David Bourget (Western Ontario)
David Chalmers (ANU, NYU)
Rafael De Clercq
Jack Alan Reynolds
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Philosophy Research Archives 13:189-215 (1987)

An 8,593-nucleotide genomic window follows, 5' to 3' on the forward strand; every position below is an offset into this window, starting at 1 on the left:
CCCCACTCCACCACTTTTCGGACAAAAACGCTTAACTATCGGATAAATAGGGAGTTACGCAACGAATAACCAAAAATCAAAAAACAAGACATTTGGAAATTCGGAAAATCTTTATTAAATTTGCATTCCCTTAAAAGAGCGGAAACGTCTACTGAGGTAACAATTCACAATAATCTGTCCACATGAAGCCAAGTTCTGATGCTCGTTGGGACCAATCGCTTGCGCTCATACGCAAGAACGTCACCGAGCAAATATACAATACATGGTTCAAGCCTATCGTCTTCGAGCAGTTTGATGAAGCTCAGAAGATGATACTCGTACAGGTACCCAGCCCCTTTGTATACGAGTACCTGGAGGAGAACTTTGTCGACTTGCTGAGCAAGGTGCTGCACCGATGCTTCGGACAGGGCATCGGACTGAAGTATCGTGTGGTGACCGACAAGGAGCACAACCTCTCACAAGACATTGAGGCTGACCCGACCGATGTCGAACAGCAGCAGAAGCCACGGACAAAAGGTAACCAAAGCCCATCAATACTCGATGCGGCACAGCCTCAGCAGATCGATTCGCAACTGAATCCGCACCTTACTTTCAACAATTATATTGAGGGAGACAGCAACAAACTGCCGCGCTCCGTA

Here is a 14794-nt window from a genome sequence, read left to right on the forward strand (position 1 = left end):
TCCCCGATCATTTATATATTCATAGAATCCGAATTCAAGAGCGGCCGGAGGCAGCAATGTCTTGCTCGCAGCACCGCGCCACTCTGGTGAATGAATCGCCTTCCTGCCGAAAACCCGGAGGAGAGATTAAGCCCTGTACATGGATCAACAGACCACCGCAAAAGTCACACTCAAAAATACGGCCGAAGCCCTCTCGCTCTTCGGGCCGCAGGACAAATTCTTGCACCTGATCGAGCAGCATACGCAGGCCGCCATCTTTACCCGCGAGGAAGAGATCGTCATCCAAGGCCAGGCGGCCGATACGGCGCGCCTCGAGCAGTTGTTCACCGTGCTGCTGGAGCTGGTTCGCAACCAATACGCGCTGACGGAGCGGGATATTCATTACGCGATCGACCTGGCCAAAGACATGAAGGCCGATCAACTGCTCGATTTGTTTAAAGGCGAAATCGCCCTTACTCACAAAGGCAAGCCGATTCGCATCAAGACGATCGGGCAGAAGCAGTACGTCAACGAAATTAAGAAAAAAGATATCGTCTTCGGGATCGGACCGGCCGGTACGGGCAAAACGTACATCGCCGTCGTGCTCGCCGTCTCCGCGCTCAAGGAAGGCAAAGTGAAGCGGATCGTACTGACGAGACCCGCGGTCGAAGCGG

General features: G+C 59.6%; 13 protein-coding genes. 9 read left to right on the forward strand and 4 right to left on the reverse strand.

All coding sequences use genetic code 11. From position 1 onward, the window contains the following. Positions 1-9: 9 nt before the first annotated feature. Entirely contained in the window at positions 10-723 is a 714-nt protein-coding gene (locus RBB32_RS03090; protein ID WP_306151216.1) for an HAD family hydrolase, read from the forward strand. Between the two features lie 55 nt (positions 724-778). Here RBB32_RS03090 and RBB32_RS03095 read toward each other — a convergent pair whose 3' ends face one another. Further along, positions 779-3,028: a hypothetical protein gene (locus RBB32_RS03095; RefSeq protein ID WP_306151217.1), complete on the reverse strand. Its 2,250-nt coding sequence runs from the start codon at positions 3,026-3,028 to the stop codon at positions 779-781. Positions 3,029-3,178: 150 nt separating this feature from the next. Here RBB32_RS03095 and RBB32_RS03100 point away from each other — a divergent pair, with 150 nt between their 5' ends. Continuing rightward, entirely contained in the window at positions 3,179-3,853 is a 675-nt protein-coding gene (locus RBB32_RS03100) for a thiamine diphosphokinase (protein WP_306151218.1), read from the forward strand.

By tracing the general evolution of HusserI’s theory of logic and mathematics, this essay explores Husserl’s identification and strategic overcoming of the two forms of psychologism--Iogical psychologism and transcendental psychologism--that bar the way to rigorous phenomenological inquiry. In the early works “On the Concept of Number” and the Philosophie der Arithmetik Husserl himself falls victim to a particular form of logical psychologism. By the time of the Logical Investigations this problem has been dealt with: the method of eidetic intuition enables an account of the “origins” of logical and mathematical concepts without reducing such concepts to mere predicates of mental acts. The task of Formal and Transcendental Logic is to disclose the more pervasive problem of transcendental psychologism, one that taints even the theory of pure logic articulated in the Logical Investigations. A radical solution is provided through the development of an “ultimate logic” of transcendental subjectivity
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